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Khagendra Lall Dutta & Anr Vs. Jacob Sole Jacob [1995] INSC 407 (17 August 1995)

Ramaswamy, K. Ramaswamy, K. Hansaria B.L. (J)

CITATION: 1995 SCC (5) 446 1995 SCALE (5)32

ACT:

HEAD NOTE:

O R D E R

Leave granted.

This appeal by special leave arises from the judgment of the Division Bench of the High Court of Calcutta dated 22.9.1992 made in Appeal from Original Decree No. 130/88.

The facts are not in dispute.

The appellant had demised ground floor flat bearing No. 25A, situated in Royd Street, Calcutta to one Mr. Stayner in 1940. After his death, his wife Mrs. Stayner, succeeded to tenancy rights and she died on July 9, 1981. Thereafter the appellant laid the suit for ejectment of the respondent from the premises with the plea that when the appellant had been to the demised premises to take khas possession, to their surprise, they found the respondent in the occupation of the suit premises. When possession was demanded, she obstructed.

Consequently, treating the respondent as a trespasser, the appellant laid the suit for eviction. The trial court granted the decree for eviction. On appeal, the Division Bench set aside the decree solely on the ground that from an affidavit of Mrs. Stayner filed before the Metropolitan Magistrate, it appeared as if Mr. Stayner was alive on the date of the suit; and without determining the tenancy of Mr. Stayner, the suit for ejectment was not maintainable; and so, it dismissed the suit. Thus this appeal by special leave.

It is fairly not controverted by Shri Ganguli, learned senior counsel for the respondent, that the tenant Mr. Stayner was dead when the suit was filed. It is also not disputed that Mrs. Stayner died on 9.7.1981. The consequence being that with the death of the tenant, the tenancy rights created in 1940 came to an end. The only question then remains is whether the respondent has any right to remain in possession of the suit premises qua the landlord. In the plaint it was specifically pleaded that the respondent is a trespasser and that she has no manner right to continue in possession. In the written statement nothing has been pleaded qua the landlord as to how a sub-tenancy has been created either by agreement or by acquiescence by the landlord. On the other hand, it is admitted that the appellant refused to accept the rent tendered by the respondent.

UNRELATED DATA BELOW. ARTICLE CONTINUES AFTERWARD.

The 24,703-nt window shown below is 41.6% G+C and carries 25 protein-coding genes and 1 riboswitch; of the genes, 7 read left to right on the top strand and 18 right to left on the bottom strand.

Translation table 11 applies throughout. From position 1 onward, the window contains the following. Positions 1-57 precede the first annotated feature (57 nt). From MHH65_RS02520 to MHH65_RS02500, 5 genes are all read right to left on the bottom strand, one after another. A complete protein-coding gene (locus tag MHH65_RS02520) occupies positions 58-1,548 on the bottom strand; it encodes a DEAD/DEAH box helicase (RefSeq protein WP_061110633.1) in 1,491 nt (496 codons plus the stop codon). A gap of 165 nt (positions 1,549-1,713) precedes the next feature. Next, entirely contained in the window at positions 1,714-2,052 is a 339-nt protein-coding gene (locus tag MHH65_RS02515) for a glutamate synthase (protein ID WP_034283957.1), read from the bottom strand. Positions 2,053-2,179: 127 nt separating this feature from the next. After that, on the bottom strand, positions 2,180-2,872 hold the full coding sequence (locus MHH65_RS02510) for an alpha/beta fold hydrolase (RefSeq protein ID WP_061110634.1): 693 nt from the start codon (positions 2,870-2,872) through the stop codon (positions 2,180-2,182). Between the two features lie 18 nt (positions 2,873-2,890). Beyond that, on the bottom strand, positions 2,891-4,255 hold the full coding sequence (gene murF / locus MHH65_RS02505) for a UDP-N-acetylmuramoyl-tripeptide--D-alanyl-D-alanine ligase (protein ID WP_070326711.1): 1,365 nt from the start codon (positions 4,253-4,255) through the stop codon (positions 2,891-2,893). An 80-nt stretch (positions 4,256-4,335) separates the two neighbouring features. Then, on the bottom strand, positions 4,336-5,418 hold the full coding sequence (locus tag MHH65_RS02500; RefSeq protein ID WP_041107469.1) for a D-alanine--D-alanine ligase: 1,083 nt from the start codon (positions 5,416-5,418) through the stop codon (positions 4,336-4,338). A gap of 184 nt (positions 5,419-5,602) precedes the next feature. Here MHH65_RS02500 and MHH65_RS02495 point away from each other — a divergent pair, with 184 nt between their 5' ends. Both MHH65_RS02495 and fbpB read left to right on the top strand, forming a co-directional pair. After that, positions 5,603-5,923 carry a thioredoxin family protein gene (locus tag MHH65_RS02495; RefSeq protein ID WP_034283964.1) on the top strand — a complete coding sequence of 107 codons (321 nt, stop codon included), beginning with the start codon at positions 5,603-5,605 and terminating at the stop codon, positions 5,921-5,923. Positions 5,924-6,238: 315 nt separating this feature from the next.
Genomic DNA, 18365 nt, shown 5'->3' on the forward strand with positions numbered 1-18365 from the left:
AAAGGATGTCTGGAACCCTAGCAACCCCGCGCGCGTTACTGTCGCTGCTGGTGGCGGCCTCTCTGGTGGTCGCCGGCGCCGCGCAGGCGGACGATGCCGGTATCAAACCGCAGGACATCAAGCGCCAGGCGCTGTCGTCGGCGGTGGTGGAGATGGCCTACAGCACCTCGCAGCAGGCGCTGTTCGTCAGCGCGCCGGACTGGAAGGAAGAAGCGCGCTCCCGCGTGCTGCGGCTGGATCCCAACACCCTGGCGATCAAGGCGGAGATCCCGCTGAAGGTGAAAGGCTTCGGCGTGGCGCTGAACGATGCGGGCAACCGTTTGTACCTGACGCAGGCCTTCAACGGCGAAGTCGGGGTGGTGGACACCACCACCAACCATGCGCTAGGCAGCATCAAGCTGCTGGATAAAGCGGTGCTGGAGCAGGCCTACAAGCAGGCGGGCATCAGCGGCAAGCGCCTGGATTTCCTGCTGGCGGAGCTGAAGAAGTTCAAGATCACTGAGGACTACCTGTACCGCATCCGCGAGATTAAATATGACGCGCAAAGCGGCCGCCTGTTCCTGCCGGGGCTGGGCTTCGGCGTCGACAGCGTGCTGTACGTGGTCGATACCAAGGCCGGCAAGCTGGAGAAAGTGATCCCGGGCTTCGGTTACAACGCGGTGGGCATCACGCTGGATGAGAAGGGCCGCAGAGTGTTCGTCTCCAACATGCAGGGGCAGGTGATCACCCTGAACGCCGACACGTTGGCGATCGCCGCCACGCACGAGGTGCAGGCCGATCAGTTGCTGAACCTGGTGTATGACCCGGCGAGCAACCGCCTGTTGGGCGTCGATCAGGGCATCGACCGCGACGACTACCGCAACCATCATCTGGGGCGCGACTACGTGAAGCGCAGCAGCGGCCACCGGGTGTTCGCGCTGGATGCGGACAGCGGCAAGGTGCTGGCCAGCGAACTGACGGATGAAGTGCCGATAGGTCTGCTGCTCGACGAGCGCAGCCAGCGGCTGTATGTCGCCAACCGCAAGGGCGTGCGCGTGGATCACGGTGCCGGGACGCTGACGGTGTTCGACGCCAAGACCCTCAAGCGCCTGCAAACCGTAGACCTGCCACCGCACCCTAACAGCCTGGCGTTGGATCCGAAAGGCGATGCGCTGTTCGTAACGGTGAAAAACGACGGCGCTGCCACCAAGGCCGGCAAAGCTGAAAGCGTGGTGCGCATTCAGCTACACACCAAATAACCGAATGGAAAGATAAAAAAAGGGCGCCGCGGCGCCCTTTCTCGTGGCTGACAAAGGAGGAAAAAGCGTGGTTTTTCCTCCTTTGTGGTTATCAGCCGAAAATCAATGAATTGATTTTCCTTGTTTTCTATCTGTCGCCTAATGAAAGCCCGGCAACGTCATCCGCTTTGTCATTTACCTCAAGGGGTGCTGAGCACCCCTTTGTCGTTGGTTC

Shri Ganguli sought to contend that a sub-tenancy was created by acquiescence, as the appellant knew about the induction of the respondent into possession by Mrs. Stayner, and when the respondent filed a petition in the civil court (rent controller) for fixation of the fair rent in which the appellant was impleaded as second respondent, the former had not taken any action for eviction of the latter on the ground of sub-tenancy. He also seeks to rely upon a compromise decree said to have been recorded by the High Court on the original side between Mrs. Stayner and the respondent admitting sub-tenancy rights of the respondent.

In the absence of any specific plea in the written statement qua the appellant that a sub-tenancy was created between the appellant and the respondent by acquiescence of the appellant, no amount of evidence can be looked into in that behalf. It is a well settled principle of law and needs no elaborate consideration. Shri Ganguli fairly conceded that there is no such specific plea. He, however, pointed out that in para 2 of the written statement plea of limitation, estoppel etc. had been raised, which would show that the respondent has pleaded acquiescence in the sub- tenancy as well. We cannot agree, as the pleas advanced in para 2 are too general and akin to those pleas which are regularly taken virtually in all written statements.

In the absence of any specific plea of sub-tenancy qua the appellant, no amount of evidence can be looked into in that behalf. The trial court has given a finding that there is no sub-tenancy and the Division Bench has not gone into that question. We have applied our mind and find no substance in the case of the respondent.

The decree of the appellate court is set aside and that of the trial court is confirmed. The appeal is accordingly allowed with costs throughout.

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